Keep Reading

As a Mom I’m Far From Perfect, But I Hope You Remember the Joy

In: Kids, Motherhood
Happy mother and daughter on the beach

Sometimes, I think about the future when you are grown and I am gone. When all that’s left of me are photographs and memories. I know what the photographs will show. I took most of them, after all. But the memories I’m less sure of. I wonder what will stick with you after all that time. How will you remember me? One day, your grandkids will ask you about me. What will you say? Will you tell them I was always distracted? Will you remember that I looked at my phone too much? Will you tell them I didn’t play...

Keep Reading

Being a Daycare Mom Can Be So Hard

In: Kids, Living, Motherhood
Woman holding boy on couch, black-and-white photo

Dear daycare mom,  I know it’s hard.  To get yourself up before them, to make lunches, to pack the bags, to get yourself ready.  To go into their rooms, where they are peacefully sleeping, and turn the lights on.  To struggle to get them breakfast, get them dressed, and get them out the door.  I know it’s hard.  To have a morning rush when all you want to do is snuggle up on the couch and ease into your day.  RELATED: When a Mom is Late To Work To feel like you are missing out on their childhood at times...

Keep Reading

The PB&J that Saved the Day

In: Kids, Motherhood
Table with three plates of PB&J sandwiches, color photo

It was one of those days.  One of those days when your pants are too tight, you wake up with a headache, and the kids’ rooms are disasters at 8 a.m. It was one of those days when I had to physically go into Target for our groceries since I didn’t have time to wait for pickup—I think that alone should sum up exactly the kind of day it was.  The kids were hangry. The toddler was, well, toddler-y. RELATED: Toddlers Are Human Too—And Sometimes They Just Need Grace Two minutes into our shopping trip, she had kicked her light-up rain...

Keep Reading

One Day He’ll Love Another Woman More than He Loves Me

In: Kids, Motherhood
Mother holding baby, color photo

To Benjamin, my 16-month-old son, I am everything. I am the first person that boy looks for when he wakes up in the morning and the last person he wants before he goes to bed. If he is in a room full of people he loves and I am not there, he will search for me.  If he has a problem, mommy is the solution. I am the answer to his cries. I feel confident in saying that I am the most important person in that little boy’s little world. I love it. It is an honor and a privilege...

Keep Reading

To My Sister, Thank You For Being the Best Aunt To My Kids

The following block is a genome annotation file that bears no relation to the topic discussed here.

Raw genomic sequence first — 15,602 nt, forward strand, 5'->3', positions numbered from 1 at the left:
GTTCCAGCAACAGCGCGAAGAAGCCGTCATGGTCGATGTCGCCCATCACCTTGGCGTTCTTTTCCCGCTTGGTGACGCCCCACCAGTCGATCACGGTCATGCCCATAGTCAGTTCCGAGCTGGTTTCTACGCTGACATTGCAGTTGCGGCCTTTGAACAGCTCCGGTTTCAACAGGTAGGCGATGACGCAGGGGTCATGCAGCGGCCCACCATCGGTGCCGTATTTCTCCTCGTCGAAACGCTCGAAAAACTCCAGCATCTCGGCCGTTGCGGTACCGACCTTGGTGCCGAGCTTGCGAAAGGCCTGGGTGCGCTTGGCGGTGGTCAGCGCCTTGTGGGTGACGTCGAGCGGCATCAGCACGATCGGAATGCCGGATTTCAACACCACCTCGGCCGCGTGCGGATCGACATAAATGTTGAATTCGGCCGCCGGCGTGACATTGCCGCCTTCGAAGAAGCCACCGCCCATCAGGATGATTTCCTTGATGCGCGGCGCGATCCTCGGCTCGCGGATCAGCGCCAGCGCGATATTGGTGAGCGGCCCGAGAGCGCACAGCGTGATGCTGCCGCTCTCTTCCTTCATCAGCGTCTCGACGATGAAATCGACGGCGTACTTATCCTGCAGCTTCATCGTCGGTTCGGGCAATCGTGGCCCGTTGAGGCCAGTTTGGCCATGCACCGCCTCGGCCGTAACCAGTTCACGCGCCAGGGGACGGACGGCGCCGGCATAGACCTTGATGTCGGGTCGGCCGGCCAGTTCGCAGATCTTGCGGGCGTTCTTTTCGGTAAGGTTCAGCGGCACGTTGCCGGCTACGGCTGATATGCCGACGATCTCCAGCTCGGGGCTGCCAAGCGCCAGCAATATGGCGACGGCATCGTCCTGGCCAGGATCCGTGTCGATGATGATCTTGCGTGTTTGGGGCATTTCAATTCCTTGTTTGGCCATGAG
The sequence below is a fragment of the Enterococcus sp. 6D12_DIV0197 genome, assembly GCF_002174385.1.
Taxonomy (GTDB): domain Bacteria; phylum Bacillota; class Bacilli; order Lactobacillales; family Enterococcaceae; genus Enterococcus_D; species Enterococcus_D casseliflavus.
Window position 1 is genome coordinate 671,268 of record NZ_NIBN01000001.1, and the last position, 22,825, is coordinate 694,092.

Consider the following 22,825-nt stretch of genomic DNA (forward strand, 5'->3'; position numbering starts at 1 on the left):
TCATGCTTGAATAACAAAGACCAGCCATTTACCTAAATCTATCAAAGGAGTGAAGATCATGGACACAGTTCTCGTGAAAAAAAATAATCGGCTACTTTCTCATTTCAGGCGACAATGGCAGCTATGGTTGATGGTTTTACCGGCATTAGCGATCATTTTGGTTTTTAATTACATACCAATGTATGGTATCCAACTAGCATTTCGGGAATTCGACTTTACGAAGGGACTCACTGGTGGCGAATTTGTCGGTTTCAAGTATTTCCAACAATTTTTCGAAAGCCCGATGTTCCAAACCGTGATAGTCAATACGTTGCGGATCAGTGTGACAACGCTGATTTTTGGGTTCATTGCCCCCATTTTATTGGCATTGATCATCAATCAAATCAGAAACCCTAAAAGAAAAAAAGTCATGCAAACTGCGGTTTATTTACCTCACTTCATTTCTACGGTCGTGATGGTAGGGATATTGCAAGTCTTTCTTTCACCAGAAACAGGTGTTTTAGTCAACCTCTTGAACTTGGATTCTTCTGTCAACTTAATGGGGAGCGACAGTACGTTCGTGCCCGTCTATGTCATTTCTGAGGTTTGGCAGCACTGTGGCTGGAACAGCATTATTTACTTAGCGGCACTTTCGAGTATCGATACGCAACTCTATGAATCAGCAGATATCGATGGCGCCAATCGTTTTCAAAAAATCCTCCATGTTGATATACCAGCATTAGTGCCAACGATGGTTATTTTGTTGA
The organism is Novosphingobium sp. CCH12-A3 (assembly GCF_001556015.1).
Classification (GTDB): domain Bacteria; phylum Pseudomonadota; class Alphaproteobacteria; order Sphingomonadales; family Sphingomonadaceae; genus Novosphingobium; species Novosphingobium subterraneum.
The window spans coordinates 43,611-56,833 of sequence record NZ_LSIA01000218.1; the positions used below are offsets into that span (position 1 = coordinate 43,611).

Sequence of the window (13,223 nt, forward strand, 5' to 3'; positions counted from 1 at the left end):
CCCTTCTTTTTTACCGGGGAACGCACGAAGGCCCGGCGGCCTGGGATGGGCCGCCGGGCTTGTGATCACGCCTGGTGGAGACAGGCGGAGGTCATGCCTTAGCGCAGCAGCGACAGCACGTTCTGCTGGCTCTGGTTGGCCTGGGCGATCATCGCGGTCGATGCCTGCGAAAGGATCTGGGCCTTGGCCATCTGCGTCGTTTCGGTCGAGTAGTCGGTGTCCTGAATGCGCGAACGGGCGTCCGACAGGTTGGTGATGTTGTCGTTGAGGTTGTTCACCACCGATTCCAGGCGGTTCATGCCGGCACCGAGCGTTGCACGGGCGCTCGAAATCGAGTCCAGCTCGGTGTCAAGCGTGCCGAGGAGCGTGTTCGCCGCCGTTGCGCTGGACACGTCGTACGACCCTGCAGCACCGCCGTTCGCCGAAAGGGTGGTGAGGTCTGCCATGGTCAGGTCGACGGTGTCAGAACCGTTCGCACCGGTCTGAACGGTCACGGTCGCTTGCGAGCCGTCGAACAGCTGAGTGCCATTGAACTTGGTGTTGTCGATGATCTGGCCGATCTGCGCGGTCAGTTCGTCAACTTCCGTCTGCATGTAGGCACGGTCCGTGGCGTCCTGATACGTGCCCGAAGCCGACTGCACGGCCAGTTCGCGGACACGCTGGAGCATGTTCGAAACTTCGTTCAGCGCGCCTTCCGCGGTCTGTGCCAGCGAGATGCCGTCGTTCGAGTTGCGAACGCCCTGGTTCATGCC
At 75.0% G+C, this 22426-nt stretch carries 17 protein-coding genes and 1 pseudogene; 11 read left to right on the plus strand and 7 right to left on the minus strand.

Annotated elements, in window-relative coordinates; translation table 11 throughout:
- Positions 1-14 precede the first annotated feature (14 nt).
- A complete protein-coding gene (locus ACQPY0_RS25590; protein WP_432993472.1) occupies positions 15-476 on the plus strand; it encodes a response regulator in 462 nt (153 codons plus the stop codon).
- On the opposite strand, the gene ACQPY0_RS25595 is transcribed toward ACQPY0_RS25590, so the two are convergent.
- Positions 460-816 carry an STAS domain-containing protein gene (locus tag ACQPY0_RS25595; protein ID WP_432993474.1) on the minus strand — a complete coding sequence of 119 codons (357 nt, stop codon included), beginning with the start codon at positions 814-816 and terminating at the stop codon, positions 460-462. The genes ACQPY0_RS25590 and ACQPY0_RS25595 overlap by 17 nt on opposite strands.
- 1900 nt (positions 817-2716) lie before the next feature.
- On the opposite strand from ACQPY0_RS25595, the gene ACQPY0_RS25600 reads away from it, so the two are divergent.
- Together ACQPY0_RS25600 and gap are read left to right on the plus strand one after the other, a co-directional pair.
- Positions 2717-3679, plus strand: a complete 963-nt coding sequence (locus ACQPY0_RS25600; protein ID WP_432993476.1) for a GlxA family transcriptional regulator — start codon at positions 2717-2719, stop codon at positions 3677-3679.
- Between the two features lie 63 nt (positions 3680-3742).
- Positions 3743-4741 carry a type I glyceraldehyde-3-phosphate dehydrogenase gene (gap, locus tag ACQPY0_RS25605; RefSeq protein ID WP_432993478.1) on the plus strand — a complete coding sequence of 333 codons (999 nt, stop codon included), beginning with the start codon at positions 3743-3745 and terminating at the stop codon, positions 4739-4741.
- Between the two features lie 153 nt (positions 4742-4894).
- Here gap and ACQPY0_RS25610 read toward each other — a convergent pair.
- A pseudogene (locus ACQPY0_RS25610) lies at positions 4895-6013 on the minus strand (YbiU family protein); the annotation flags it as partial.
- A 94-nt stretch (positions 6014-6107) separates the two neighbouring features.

In: Kids, Motherhood
Aunt with three young kids

“Do you have the kids’ basketball schedule yet?” you texted the other day. I sent back a screenshot of the calendar, and within an hour you responded telling me which game you’d be coming to. It was a simple exchange, but I was overwhelmed with gratitude for your love for my kids in that moment. It’s something I think often but don’t say nearly enough: thank you for being such an amazing aunt. Truly.  I know it’s not always convenient. You live three hours away and have a busy, full life of your own—but still, you show up for your niece and nephews...

Keep Reading

In Defense of the Stubborn Child

In: Kids, Motherhood
Little boy hanging over dock, color photo

“Lamp. Lamp. Laaaaamp,” my 2-year-old son screamed while stomping his feet. Tears were running down his face and snot was dripping dangerously close to his mouth. I put on what I hoped would be a soothing, motherly tone, “Okay, just calm down.” While trying to maintain eye contact, I slowly reached toward the tissue box. This must be what the greats like Jeff Corwin, Steve Irwin, or the Kratt brothers feel like when facing a volatile animal in the wild. The sound of a tissue being pulled from the box caused the crying to stop abruptly. His eyes flitted toward...

Keep Reading

Dear Stepdaughter, You Aren’t “Mine” but I Love You as My Own

In: Kids, Motherhood
Mother and daughter hug

First off, I love you. I wasn’t there the day you were born or when you got your first tooth. I wasn’t there when you took your first steps or learned to pee in the potty. But, I have loved you since the day we met, and I’ve been there for every moment since. I’ve given you baths and eventually, taught you how to shower on your own. I’ve brushed your hair, clipped your nails, and taken care of you when you’re sick. I’ve tucked you into bed and kissed you goodnight, held you when you’re sad, chased away your...

Keep Reading

I Was Meant to Be a Boy Mom

In: Kids, Motherhood
Mother and three boys, black-and-white photo

When you’re a little girl, you dream of the day you can pass all your Barbies and dolls on to your daughter and continue that same form of make-believe, to play dress up, do their hair, and go shopping with . . . at least I did.  You grow up, fall in love, get married, and decide to start a family and all those same emotions come rushing back about all you’ll do with your baby girl. You cut open that cake and the blue frosting peeks through, and you’re so excited that you forget all those girl dreams. You...

Keep Reading